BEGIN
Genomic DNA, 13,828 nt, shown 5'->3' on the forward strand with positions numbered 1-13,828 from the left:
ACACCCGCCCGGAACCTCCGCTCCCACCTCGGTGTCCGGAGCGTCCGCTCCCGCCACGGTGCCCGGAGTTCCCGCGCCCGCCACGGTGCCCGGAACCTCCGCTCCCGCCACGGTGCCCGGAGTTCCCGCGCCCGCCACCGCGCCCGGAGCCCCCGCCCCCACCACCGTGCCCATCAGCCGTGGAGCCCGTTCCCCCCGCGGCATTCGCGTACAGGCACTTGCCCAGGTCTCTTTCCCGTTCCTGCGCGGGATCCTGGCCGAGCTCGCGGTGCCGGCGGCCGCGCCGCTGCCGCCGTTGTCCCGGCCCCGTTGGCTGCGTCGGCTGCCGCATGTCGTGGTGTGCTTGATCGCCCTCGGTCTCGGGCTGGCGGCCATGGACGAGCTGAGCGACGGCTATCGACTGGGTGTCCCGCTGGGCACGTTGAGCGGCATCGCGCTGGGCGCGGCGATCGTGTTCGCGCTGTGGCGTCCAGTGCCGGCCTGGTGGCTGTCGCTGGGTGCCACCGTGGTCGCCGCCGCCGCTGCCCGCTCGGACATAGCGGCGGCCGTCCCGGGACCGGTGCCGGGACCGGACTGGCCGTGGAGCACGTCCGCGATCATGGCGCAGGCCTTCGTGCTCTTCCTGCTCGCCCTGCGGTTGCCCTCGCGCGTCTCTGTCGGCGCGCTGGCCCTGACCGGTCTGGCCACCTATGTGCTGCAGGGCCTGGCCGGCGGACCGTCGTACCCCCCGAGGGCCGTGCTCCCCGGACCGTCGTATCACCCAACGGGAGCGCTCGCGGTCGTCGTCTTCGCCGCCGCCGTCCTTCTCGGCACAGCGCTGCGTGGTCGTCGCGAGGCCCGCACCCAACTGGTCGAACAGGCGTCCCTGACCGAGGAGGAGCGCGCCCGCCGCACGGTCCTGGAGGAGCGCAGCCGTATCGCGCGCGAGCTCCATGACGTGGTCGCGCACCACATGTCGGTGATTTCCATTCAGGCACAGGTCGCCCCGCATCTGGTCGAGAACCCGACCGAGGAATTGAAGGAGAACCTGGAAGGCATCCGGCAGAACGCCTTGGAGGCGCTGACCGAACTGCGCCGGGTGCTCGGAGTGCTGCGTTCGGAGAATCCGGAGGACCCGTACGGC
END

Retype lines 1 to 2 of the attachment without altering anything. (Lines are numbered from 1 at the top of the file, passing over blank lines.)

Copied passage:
Genomic DNA, 13,828 nt, shown 5'->3' on the forward strand with positions numbered 1-13,828 from the left:
ACACCCGCCCGGAACCTCCGCTCCCACCTCGGTGTCCGGAGCGTCCGCTCCCGCCACGGTGCCCGGAGTTCCCGCGCCCGCCACGGTGCCCGGAACCTCCGCTCCCGCCACGGTGCCCGGAGTTCCCGCGCCCGCCACCGCGCCCGGAGCCCCCGCCCCCACCACCGTGCCCATCAGCCGTGGAGCCCGTTCCCCCCGCGGCATTCGCGTACAGGCACTTGCCCAGGTCTCTTTCCCGTTCCTGCGCGGGATCCTGGCCGAGCTCGCGGTGCCGGCGGCCGCGCCGCTGCCGCCGTTGTCCCGGCCCCGTTGGCTGCGTCGGCTGCCGCATGTCGTGGTGTGCTTGATCGCCCTCGGTCTCGGGCTGGCGGCCATGGACGAGCTGAGCGACGGCTATCGACTGGGTGTCCCGCTGGGCACGTTGAGCGGCATCGCGCTGGGCGCGGCGATCGTGTTCGCGCTGTGGCGTCCAGTGCCGGCCTGGTGGCTGTCGCTGGGTGCCACCGTGGTCGCCGCCGCCGCTGCCCGCTCGGACATAGCGGCGGCCGTCCCGGGACCGGTGCCGGGACCGGACTGGCCGTGGAGCACGTCCGCGATCATGGCGCAGGCCTTCGTGCTCTTCCTGCTCGCCCTGCGGTTGCCCTCGCGCGTCTCTGTCGGCGCGCTGGCCCTGACCGGTCTGGCCACCTATGTGCTGCAGGGCCTGGCCGGCGGACCGTCGTACCCCCCGAGGGCCGTGCTCCCCGGACCGTCGTATCACCCAACGGGAGCGCTCGCGGTCGTCGTCTTCGCCGCCGCCGTCCTTCTCGGCACAGCGCTGCGTGGTCGTCGCGAGGCCCGCACCCAACTGGTCGAACAGGCGTCCCTGACCGAGGAGGAGCGCGCCCGCCGCACGGTCCTGGAGGAGCGCAGCCGTATCGCGCGCGAGCTCCATGACGTGGTCGCGCACCACATGTCGGTGATTTCCATTCAGGCACAGGTCGCCCCGCATCTGGTCGAGAACCCGACCGAGGAATTGAAGGAGAACCTGGAAGGCATCCGGCAGAACGCCTTGGAGGCGCTGACCGAACTGCGCCGGGTGCTCGGAGTGCTGCGTTCGGAGAATCCGGAGGACCCGTACGGC